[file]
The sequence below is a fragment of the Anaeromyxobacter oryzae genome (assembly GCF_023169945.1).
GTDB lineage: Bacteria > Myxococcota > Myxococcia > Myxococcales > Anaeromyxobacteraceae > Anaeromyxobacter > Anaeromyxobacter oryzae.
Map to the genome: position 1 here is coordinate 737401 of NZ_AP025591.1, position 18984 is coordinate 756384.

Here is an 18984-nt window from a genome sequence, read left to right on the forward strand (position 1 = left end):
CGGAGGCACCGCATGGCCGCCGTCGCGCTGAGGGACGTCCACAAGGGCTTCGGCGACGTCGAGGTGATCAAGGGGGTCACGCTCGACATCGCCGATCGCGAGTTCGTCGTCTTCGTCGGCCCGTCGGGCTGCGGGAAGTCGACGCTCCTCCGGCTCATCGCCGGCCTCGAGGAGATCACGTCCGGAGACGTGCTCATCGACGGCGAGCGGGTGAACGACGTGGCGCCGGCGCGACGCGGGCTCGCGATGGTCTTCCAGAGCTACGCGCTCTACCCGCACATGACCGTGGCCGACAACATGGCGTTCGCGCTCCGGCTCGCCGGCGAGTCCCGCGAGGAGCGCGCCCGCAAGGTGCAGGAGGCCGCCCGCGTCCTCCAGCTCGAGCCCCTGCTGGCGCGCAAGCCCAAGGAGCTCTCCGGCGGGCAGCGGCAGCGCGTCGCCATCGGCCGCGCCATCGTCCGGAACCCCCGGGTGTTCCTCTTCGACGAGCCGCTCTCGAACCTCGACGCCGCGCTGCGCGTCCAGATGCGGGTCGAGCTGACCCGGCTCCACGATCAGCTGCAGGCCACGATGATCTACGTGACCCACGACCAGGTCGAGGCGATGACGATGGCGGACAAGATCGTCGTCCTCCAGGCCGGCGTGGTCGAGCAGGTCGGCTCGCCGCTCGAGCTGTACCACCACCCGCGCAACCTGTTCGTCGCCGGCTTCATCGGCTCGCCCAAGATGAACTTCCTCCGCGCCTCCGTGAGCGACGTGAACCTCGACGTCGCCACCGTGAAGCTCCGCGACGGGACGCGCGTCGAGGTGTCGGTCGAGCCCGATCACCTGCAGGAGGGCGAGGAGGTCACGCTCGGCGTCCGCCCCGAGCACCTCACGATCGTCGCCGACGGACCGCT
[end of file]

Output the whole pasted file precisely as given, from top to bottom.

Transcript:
The sequence below is a fragment of the Anaeromyxobacter oryzae genome (assembly GCF_023169945.1).
GTDB lineage: Bacteria > Myxococcota > Myxococcia > Myxococcales > Anaeromyxobacteraceae > Anaeromyxobacter > Anaeromyxobacter oryzae.
Map to the genome: position 1 here is coordinate 737401 of NZ_AP025591.1, position 18984 is coordinate 756384.

Here is an 18984-nt window from a genome sequence, read left to right on the forward strand (position 1 = left end):
CGGAGGCACCGCATGGCCGCCGTCGCGCTGAGGGACGTCCACAAGGGCTTCGGCGACGTCGAGGTGATCAAGGGGGTCACGCTCGACATCGCCGATCGCGAGTTCGTCGTCTTCGTCGGCCCGTCGGGCTGCGGGAAGTCGACGCTCCTCCGGCTCATCGCCGGCCTCGAGGAGATCACGTCCGGAGACGTGCTCATCGACGGCGAGCGGGTGAACGACGTGGCGCCGGCGCGACGCGGGCTCGCGATGGTCTTCCAGAGCTACGCGCTCTACCCGCACATGACCGTGGCCGACAACATGGCGTTCGCGCTCCGGCTCGCCGGCGAGTCCCGCGAGGAGCGCGCCCGCAAGGTGCAGGAGGCCGCCCGCGTCCTCCAGCTCGAGCCCCTGCTGGCGCGCAAGCCCAAGGAGCTCTCCGGCGGGCAGCGGCAGCGCGTCGCCATCGGCCGCGCCATCGTCCGGAACCCCCGGGTGTTCCTCTTCGACGAGCCGCTCTCGAACCTCGACGCCGCGCTGCGCGTCCAGATGCGGGTCGAGCTGACCCGGCTCCACGATCAGCTGCAGGCCACGATGATCTACGTGACCCACGACCAGGTCGAGGCGATGACGATGGCGGACAAGATCGTCGTCCTCCAGGCCGGCGTGGTCGAGCAGGTCGGCTCGCCGCTCGAGCTGTACCACCACCCGCGCAACCTGTTCGTCGCCGGCTTCATCGGCTCGCCCAAGATGAACTTCCTCCGCGCCTCCGTGAGCGACGTGAACCTCGACGTCGCCACCGTGAAGCTCCGCGACGGGACGCGCGTCGAGGTGTCGGTCGAGCCCGATCACCTGCAGGAGGGCGAGGAGGTCACGCTCGGCGTCCGCCCCGAGCACCTCACGATCGTCGCCGACGGACCGCT